The question posed to the U.S. Supreme Court is if a lifetime firearms ban based on a nonviolent misdemeanor conviction violates the Second Amendment.

The vehicle for the question comes in a petition filed with the nation's high court over the case of Raymond Holloway, Jr by the Firearms Policy Coalition on Thursday.

In 2005, Holloway pleaded guilty to a DUI charge in Pennsylvania -- a first-degree misdemeanor which could have carried as much as five years in prison-- although Holloway was only sentenced to the mandatory minimum of 90 days in a work-release program. In the past 15 years, he completed a psychology degree, worked as an educator, and hasn't had any further problems with either alcohol or the law. 

However, he has a lifetime ban under federal law on the legal possession of firearms. That is the problem his case seeks to address with the court. 

“Mr. Holloway is but one example of a non-violent individual who has been barred from exercising his Second Amendment Rights for life through Congress’s expansion of individuals who are deemed to be ‘prohibited persons’,” explained FPC’s Adam Kraut, an attorney who is on the case. “However, the total bar on Mr. Holloway, and others like him, only stands when the lower courts ignore the Supreme Court’s edict that Second Amendment challenges are to be evaluated through the Amendment’s text as informed by history and tradition." 

Besides Kraut and Pennsylvania-based attorney Joshua Prince, the Holloway case is being represented by legal heavyweight Erik Jaffe, who has participated in over 120 Supreme Court matters and formerly clerked for Supreme Court Justice Clarence Thomas. FPC Director of Research Joseph Greenlee, also on the case, says legal history is on Mr. Holloway's side.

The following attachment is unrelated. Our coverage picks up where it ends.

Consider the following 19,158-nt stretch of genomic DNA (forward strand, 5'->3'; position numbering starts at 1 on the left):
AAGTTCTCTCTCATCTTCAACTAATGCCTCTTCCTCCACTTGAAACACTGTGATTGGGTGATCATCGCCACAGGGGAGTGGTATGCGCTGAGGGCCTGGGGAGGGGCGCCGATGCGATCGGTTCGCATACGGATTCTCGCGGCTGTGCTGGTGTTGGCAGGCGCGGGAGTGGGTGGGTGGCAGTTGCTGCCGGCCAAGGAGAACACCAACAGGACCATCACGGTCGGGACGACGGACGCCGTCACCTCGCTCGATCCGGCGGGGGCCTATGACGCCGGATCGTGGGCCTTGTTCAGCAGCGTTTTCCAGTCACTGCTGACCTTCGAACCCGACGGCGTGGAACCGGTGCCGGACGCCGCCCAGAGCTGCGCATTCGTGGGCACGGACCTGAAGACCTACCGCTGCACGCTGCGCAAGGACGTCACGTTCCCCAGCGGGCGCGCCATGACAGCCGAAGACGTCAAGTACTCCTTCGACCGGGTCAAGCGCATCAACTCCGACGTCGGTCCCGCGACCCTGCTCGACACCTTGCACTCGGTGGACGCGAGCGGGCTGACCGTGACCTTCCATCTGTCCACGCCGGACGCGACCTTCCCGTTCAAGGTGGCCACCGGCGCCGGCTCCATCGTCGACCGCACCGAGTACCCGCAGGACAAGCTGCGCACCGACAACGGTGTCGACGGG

"The Supreme Court has made clear that in evaluating Second Amendment challenges, a court must interpret the Amendment’s text in light of the history and tradition of the founding era,” Greenlee said. “At no point throughout American history, until just recently, would someone like Mr. Holloway forfeit his right to keep and bear arms. We’re optimistic that the Court will accept our case, clarify the historical scope of the right, and restore Mr. Holloway’s rights."

Holloway's case came to the court after he tried to legally purchase a firearm in 2016, unaware that he was a prohibited possessor under federal law. Denied on the routine background check, he brought suit in a U.S. District Court. In the end, the court sided with the would-be gun owner, with Judge Christopher C. Conner saying that there was “no evidence indicating that individuals like Holloway—after over a decade of virtuous, noncriminal behavior—remain so potentially irresponsible that they should be prohibited from owning a firearm.” 

However, a split three-judge panel of the U.S. Third Circuit overturned the District court's ruling earlier this year in an opinion that included a 37-page dissent from Judge D. Michael Fisher, a former Attorney General of Pennsylvania who was appointed to the federal bench by President George W. Bush in 2003. Fisher noted that over 30 states would not have treated Holloway's DUI conviction with such a stiff potential sentence resulting in loss of firearm rights and said the lower court's conclusion, "that Holloway’s conduct has not removed him from the scope of Second Amendment protection," was correct. 

The case seems ripe for Supreme Court scrutiny and it should be noted that the country's newest associate justice, Amy Coney Barrett, penned a strong dissent last year while on the U.S. 7th Circuit in the case of Kanter v. Barr, a man who was seeking to have his gun rights restored after losing them due to a non-violent felony conviction, namely mail fraud. Primarily, she went against the majority ruling in the decision and supported Mr. Kanter's Second Amendment claim. 

In the 1,800 pages of documentation supplied to the Senate Judiciary Committee as part of her confirmation hearings to the Supreme Court, Barrett listed her dissent in Kanter as first in the "10 most significant cases" in which she sat. 

"Looking to Founding-era history, I explained that legislatures have the power to prohibit dangerous people from possessing guns, but that power extends only to people who are dangerous, not to nonviolent felons like Mr. Kanter," Barrett stressed.

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